Administrator
Shoreham EGKA, United Kingdom

boscomantico wrote:

So no, in practice, BIR pilots will likely nees substantially less hours to get ready for the test.

That’s probably true, but a key difference is that there is no flight time requirement for the BIR. That means that the pilot can benefit from any kind of training or preparation that isn’t loggable. Particularly uncertified simulators can be used. I believe this will have a major effect on cost.

ESKC (Uppsala/Sundbro), Sweden

Ture, but proper sim training also costs money. And of course time.
And “playing” on a home sim, alone, will sometimes likely not be beneficial, but rather detrimental to getting up to test standard. Again, there will be no proper, realistic ATC interaction, no pressure, no unforeseen events, etc.

Mainz (EDFZ), Germany

@Jacko I am afraid my examiner was neither mistaken or spreading FUD. In another thread I gave an example of an N reg and an EASA reg flying into Le Touquet. On certain elements the approach and landing was more favourable to the N reg pilot whilst on others it was more favourable to the EASA reg.pilot.
91.703(3) cannot deal with this situation because under ICAO and EASA a pilot must obey the regulations of the country in which his licence is held, the country of registration and the country/state in which s/he is flying.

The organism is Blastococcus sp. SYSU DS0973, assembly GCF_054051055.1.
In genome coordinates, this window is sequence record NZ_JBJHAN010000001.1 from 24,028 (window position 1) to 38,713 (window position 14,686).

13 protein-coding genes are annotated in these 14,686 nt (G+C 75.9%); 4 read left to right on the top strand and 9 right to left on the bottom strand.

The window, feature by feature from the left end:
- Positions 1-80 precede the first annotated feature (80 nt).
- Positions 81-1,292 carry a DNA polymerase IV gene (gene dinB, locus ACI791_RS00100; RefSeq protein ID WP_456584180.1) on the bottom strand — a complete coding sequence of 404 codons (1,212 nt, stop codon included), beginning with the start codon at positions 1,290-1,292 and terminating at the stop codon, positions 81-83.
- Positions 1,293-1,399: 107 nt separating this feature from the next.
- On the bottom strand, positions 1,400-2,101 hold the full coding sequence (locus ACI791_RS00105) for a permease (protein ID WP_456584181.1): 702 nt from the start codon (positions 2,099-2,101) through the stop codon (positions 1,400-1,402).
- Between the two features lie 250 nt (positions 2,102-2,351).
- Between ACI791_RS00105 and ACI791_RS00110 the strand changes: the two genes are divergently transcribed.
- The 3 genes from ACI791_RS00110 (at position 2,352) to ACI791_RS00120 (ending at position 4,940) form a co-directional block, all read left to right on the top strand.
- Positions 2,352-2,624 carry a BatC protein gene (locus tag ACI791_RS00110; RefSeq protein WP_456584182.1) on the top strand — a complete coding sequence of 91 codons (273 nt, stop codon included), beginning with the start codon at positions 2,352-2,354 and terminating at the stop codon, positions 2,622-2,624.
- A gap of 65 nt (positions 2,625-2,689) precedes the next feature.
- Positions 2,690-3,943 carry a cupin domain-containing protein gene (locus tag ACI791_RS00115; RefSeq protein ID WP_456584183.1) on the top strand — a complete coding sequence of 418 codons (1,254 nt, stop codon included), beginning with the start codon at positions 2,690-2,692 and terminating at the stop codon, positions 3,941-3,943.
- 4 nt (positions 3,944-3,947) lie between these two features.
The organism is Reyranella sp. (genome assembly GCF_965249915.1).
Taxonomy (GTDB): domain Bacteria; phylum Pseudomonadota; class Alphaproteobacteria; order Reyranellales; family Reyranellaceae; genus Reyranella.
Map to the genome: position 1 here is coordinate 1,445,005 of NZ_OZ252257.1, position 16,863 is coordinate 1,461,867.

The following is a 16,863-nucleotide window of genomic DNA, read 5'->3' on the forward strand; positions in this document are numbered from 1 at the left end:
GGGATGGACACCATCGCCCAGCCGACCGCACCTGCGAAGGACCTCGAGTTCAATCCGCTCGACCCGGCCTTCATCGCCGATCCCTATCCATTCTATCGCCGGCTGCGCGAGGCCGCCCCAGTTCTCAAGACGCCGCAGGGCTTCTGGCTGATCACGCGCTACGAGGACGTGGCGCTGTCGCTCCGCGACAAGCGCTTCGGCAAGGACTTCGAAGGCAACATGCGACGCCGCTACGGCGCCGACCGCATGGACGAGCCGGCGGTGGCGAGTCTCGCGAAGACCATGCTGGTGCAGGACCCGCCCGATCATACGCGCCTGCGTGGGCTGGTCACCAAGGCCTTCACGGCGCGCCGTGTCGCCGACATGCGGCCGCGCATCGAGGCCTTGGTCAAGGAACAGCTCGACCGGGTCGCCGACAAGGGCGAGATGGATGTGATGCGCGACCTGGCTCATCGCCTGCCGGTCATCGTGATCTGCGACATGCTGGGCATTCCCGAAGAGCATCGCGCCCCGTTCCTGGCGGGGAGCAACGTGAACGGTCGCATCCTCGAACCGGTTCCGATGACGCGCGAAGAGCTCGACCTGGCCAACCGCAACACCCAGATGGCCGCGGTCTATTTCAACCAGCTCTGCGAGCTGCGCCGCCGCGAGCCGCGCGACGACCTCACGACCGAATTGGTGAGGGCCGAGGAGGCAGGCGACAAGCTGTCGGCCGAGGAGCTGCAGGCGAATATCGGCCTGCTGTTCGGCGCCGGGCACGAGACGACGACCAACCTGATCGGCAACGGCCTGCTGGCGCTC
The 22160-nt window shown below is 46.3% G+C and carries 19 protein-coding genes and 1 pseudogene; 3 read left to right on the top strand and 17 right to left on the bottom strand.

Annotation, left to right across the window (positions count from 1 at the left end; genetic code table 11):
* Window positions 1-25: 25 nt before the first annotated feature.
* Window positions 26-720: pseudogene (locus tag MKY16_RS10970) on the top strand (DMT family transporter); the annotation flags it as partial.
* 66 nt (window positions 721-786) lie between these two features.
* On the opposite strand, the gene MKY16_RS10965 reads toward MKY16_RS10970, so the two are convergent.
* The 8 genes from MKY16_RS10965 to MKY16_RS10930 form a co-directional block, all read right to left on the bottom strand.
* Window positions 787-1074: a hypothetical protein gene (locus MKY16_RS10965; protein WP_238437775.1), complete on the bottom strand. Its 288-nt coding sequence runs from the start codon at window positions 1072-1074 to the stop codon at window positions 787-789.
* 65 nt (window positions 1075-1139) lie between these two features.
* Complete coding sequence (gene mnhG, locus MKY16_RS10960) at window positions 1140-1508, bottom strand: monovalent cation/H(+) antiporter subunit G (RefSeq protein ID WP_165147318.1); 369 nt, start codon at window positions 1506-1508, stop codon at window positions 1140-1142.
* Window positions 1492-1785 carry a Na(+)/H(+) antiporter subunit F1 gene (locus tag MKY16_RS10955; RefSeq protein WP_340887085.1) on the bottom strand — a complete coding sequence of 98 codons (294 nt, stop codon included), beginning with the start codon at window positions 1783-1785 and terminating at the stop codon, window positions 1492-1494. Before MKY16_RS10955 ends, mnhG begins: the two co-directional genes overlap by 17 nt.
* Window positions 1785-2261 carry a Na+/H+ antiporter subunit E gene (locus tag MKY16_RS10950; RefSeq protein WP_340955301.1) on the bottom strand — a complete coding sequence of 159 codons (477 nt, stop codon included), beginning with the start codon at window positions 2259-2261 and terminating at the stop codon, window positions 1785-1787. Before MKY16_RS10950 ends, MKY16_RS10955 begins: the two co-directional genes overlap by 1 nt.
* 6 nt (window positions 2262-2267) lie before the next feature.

The only way to do that is to fly to the most penalizing of the regulations.
Eg If the FAA state that a pilot holding an FAA licence cannot begin an approach if the ceiling is below the DA/MDA given on the IAC plates and the EASA regs state you can begin the approach if the visibility is equal to or higher than that given on the IAC no matter what the given ceiling is, then the pilot of a N reg aircraft must take the ceiling into account before starting an approach.
@Peter I do not know what the full IR training in the UK encompasses but in France you certainly do learn to plan, brief and file a flight successfully in the European system, including in my case flights to the Channel Islands and the UK mainland as well as to different parts of France.

France

boscomantico wrote:

And “playing” on a home sim, alone, will sometimes likely not be beneficial, but rather detrimental to getting up to test standard. Again, there will be no proper, realistic ATC interaction, no pressure, no unforeseen events, etc.

Nothing says you can’t use a “home sim” with an instructor. (I do feel a slightly condescending tone in “playing with a home sim”. X-plane, just to mention one, is also used in approved simulators.)

ESKC (Uppsala/Sundbro), Sweden

Airborne_Again wrote:

Nothing says you can’t use a “home sim” with an instructor. (I do feel a slightly condescending tone in “playing with a home sim”. X-plane, just to mention one, is also used in approved simulators.)

Flying the MS FS X at home helped me significantly in my preparation for IR(R) course and test. Saved some time as well.

EGTR